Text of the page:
I was feeling rather metaphysical last night



David Graeber died. At 59.

Tomorrow, you or I might die. At any moment. Meanwhile, we pretend life has meaning.

Eventually, we will die. A whole life—poof, gone, here one minute and gone the next, millions of memories and thoughts and accumulated experiences, personal quirks, secret jokes, loves and hates and struggles. Here then, gone now. Fifty-nine years. An entire lifetime, from conception to birth and infancy, childhood, youth, high school, college, on and on and on year after year after year into your thirties and forties, career, day after day of looking out at this world and seeing people talking smiling crying taking it all in and then I don’t feel so good and wham you’re dead.

Did any of it happen? It seemed to last eons and yet was vanishingly quick. Was it a dream? Who dreamt it? Do I exist or am I an illusion? I’m almost 40 and my life has passed in a flash yet lasted centuries—I feel 400 as I feel 4. What are my memories? From past lives—did they happen to me or to someone else? I exist only right now, and every second of my life, hundreds of millions, I exist only right now until suddenly I’m 90—or I’m 59—and the dark seizes me and the world goes on without me.

There is no value in it. We live to no end but to live, until the end. Impassioned commitment to ideologies—anarchism, Marxism, socialism—and then the great joke, the great laugh, that nothing matters because death erases. Time erases each moment—this moment, erased, and this one too, erased the next moment, smudged out before this following moment, momentary erasures preserved perhaps in memory until memory is smudged and final moments erased. Casting your glance backward and then poof none of it happened.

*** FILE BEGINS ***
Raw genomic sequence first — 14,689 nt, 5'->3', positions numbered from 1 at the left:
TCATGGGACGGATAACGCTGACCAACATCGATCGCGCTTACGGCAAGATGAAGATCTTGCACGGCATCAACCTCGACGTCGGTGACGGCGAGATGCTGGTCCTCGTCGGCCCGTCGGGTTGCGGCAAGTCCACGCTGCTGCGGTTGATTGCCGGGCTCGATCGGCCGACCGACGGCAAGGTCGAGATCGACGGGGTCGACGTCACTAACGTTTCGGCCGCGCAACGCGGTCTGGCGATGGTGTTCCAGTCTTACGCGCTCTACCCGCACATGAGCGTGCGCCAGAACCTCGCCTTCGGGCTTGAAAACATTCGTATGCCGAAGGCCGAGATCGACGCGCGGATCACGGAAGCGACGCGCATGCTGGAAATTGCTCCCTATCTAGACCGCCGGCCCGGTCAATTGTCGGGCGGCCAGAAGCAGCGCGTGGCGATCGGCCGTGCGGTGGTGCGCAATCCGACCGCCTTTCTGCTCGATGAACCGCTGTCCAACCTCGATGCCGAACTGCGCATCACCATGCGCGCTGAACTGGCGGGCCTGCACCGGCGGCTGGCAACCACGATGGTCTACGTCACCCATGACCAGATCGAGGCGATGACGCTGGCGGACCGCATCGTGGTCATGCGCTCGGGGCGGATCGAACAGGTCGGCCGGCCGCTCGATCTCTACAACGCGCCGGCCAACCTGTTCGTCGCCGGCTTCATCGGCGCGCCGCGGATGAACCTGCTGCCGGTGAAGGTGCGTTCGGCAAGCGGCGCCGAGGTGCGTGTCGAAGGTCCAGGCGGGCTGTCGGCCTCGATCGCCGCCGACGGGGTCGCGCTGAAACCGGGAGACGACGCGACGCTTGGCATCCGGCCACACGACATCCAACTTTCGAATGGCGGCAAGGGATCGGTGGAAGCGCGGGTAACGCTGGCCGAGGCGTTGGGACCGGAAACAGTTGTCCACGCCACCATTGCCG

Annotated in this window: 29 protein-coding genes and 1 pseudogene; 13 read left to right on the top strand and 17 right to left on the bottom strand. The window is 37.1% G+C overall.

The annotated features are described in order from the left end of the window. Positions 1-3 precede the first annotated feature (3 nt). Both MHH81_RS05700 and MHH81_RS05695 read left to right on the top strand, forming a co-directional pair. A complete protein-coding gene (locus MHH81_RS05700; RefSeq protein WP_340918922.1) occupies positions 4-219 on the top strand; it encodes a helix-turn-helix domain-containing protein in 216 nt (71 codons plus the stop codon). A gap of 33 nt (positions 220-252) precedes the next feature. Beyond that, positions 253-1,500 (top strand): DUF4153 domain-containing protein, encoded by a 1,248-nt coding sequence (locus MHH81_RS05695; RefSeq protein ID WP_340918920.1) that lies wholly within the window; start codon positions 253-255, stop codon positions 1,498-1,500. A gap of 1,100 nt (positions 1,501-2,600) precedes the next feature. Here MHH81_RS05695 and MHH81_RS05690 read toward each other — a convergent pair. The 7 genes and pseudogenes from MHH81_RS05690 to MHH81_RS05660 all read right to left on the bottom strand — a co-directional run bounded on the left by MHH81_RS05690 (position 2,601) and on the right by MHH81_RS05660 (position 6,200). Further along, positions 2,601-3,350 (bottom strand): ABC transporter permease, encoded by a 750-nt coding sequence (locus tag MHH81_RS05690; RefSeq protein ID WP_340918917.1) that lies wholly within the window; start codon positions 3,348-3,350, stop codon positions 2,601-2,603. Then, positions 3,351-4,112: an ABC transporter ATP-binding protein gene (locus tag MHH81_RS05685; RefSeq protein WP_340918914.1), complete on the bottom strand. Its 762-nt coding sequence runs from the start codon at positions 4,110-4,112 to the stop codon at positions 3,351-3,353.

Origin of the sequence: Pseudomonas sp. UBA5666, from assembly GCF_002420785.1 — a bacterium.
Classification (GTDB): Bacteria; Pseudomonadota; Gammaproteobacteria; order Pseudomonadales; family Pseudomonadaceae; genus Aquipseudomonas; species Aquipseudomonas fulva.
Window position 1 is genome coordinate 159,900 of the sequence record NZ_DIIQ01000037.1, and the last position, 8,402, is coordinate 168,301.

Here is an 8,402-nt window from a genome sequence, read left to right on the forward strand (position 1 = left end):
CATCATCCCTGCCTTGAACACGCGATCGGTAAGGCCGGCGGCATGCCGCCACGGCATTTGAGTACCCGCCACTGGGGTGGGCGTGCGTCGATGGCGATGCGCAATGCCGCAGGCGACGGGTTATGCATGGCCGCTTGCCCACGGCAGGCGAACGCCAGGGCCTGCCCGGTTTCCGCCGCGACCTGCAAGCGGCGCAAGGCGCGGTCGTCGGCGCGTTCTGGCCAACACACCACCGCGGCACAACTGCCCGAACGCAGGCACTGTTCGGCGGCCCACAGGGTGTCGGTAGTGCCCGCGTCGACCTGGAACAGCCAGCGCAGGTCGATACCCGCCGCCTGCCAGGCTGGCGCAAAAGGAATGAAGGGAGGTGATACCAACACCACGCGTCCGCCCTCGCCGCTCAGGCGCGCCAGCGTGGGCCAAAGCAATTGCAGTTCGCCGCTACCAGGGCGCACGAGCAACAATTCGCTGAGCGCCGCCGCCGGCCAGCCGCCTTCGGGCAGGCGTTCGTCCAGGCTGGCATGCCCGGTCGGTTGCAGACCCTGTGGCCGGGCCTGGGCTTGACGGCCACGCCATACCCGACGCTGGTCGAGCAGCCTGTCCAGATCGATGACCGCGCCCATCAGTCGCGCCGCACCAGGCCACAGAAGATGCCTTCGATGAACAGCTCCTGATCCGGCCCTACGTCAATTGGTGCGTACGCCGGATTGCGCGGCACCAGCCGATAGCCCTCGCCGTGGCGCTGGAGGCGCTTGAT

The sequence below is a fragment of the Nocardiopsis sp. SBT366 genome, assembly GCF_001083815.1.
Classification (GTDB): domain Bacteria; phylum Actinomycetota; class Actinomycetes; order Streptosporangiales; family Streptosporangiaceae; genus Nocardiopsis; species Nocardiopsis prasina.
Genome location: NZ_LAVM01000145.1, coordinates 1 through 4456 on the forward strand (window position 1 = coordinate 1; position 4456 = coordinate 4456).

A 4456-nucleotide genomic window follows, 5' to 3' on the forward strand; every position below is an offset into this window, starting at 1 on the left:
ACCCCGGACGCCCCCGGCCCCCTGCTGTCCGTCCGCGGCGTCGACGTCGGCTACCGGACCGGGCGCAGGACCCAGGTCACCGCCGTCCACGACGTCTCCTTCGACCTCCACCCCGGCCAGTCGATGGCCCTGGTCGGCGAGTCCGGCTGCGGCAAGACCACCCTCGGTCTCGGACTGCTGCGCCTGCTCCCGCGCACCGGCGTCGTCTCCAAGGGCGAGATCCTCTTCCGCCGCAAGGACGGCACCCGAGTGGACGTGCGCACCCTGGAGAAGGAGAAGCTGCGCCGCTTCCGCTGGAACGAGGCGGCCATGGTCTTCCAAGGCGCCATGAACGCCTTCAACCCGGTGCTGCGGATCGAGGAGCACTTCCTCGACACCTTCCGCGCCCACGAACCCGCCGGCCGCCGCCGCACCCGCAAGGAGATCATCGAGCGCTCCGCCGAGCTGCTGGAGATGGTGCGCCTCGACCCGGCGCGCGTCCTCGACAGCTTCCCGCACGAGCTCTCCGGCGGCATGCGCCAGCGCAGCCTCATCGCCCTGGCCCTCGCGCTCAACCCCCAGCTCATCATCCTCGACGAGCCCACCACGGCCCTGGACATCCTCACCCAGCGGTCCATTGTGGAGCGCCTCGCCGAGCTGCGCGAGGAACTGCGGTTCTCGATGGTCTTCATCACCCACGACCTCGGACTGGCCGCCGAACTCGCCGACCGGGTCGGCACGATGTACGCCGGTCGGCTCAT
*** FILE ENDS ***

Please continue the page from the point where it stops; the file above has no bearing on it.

It is, surely, a sham. To die in infancy or to die in your dotage—you die either way, you live to die. Joyous moments vanish through time, and as I look back I wonder if they happened because right now I’m simply here, consciousness made pale and bloodless as it stares at itself. That is life, that steady state of self-staring beneath the momentary irruptions of emotions only to pass away into self-staring until the self itself dissolves. The experience is gone even as it is being experienced, it is passing away into the next experience, erased at the moment it is consummated. To live is to die.

David Graeber died. At 59.

Wright's Writing

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